Galaxies – What is a Galaxy?

Galaxies are vast systems of stars, planets, dust, gas, and dark matter bound together by gravity. Galaxies come in various shapes and sizes. Each galaxy contains billions to trillions of stars, along with other celestial objects such as nebulae, star clusters, and black holes.

Galaxies are the building blocks of the universe, forming clusters and superclusters that are interconnected through gravitational interactions. They play a crucial role in the evolution of the cosmos, serving as the birthplace of stars and providing insight into the structure and dynamics of the universe.

What are the Shapes and Sizes of Galaxies?

Galaxies come in a surprising variety of shapes. Astronomers have categorized them into three main types:

Spiral Galaxies:

These are the most common type, resembling flattened disks with prominent spiral arms winding outwards from a central bulge. Our Milky Way Galaxy falls into this category, with its spiral arms adorned by young, blue stars and vibrant nebulae.

Elliptical Galaxies:

These appear smooth and oval-shaped, lacking the distinct arms of spiral galaxies. They are composed primarily of older, redder stars and are thought to be formed by the merger of smaller galaxies.

Irregular Galaxies:

They have a chaotic and irregular structure. They may be the result of interactions with other galaxies or the product of unique formation processes.

Dwarf Galaxies:

Dwarf Galaxies are the smallest which contain only a few million to a few billion stars. They are often faint and difficult to detect but may be quite numerous and hold clues to the early universe.

Large Galaxies:

These contain hundreds of billions to trillions of stars. Our Milky Way is considered a large galaxy, estimated to contain around 200 billion stars.

Giant Galaxies:

These giant galaxies contain thousands of trillions of stars. They are often elliptical in shape and may have supermassive black holes at their center.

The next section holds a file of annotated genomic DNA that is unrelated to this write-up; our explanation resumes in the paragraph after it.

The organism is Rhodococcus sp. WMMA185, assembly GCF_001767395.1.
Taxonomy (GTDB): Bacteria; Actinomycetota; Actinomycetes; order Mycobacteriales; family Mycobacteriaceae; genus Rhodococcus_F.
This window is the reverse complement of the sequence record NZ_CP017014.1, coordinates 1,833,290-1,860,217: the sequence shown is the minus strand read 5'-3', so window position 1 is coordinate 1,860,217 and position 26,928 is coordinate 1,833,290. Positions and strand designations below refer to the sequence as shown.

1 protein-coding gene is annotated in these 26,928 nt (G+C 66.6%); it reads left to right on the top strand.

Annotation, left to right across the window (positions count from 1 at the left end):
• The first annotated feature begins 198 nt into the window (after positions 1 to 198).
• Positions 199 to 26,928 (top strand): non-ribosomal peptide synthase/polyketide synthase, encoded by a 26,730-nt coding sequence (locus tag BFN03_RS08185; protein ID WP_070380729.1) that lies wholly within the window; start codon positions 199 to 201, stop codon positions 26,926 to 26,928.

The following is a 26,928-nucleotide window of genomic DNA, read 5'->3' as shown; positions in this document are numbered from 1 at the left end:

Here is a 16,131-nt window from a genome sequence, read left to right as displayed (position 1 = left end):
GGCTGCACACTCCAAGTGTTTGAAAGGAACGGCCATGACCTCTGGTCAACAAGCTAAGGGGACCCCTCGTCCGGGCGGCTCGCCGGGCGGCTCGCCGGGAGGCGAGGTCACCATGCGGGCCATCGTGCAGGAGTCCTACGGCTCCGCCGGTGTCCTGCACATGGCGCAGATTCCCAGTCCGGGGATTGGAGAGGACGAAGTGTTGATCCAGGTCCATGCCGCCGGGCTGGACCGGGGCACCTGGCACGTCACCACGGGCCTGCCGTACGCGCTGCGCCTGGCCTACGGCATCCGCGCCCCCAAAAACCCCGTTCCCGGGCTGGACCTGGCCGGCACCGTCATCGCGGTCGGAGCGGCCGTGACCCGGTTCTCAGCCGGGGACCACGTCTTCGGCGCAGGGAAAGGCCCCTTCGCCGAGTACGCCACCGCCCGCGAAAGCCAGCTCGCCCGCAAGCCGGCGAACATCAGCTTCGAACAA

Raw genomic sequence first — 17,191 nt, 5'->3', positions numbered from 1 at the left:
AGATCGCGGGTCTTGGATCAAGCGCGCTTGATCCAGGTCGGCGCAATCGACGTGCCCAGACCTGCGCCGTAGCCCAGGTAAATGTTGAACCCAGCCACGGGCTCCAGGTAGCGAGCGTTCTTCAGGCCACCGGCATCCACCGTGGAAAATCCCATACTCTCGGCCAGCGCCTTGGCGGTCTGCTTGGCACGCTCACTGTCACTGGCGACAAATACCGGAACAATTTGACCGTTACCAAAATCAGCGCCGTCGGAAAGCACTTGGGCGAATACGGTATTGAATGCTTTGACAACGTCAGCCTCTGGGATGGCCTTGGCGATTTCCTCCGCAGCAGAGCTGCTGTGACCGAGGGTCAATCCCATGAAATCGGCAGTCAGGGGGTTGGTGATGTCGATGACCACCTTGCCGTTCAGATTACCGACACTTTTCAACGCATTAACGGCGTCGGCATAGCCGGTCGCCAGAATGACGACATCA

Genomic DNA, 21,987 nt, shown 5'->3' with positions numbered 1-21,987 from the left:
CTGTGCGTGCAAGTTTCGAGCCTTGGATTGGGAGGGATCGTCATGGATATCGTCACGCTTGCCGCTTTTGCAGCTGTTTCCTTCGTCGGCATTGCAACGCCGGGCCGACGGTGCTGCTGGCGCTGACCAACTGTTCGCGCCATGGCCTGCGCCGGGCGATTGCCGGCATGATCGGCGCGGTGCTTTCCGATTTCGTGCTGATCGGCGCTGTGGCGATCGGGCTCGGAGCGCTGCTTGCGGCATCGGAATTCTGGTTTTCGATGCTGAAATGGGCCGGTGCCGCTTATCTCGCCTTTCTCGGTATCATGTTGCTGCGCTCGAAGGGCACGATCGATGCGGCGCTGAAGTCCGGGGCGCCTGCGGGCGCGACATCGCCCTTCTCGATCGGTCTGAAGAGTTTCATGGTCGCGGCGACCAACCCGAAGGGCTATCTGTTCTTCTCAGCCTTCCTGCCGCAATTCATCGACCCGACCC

Examples of Galaxies:

Alcyoneus Galaxy: Biggest Galaxy ever

Discovered in 2021 through radio wave observations, Alcyoneus is a supergiant radio galaxy residing in the Abell 2799 cluster roughly 3 billion light-years away Alcyoneus boasts a size of 16 million light-years (including radio lobes).

Dwarfing our Milky Way (which is roughly 100,000 light-years across), Alcyoneus holds the current crown for the largest known galaxy by stellar mass, which is 250 times more massive than our galaxy.

Segue 2: Smallest Galaxy ever

Discovered in 2009 by a team using the Sloan Digital Sky Survey, Segue 2 is the smallest galaxy ever. This tiny dwarf galaxy, a satellite of our Milky Way in the constellation Aries, is estimated to contain a mere 1,000 stars, making it a speck compared to the Milky Way’s billions.

While its age is likely similar to the Milky Way’s at around 13.8 billion years old, Segue 2 is a lightweight, clocking in at under 1% the mass of our galaxy and residing roughly 114,000 light-years from Earth.

Galaxies contain stars, planets, nebulas, black holes, dark matter, dust clouds, interstellar medium, star clusters, and other celestial bodies.


Stars are luminous celestial objects composed primarily of hydrogen and helium gas, which undergo nuclear fusion reactions in their cores, producing vast amounts of energy in the form of light and heat. They vary in size, temperature, and brightness, with some stars being hundreds of times larger than the Sun and others being much smaller. 


Planets are large, celestial bodies that orbit around stars, such as our Sun. They do not produce light of their own but instead reflect the light of the star they orbit. Planets are typically spherical in shape due to their gravitational pull. Each planet has its own unique characteristics, including size, composition, atmosphere, and orbital dynamics.


Nebulas are vast clouds of dust, hydrogen, helium, and other gases scattered throughout space. They come in various shapes, sizes, and colors, and serve as the birthplaces of stars. Nebulae are illuminated by nearby stars or by the intense radiation emitted by young, newly formed stars within them. 

Planetary Nebulas: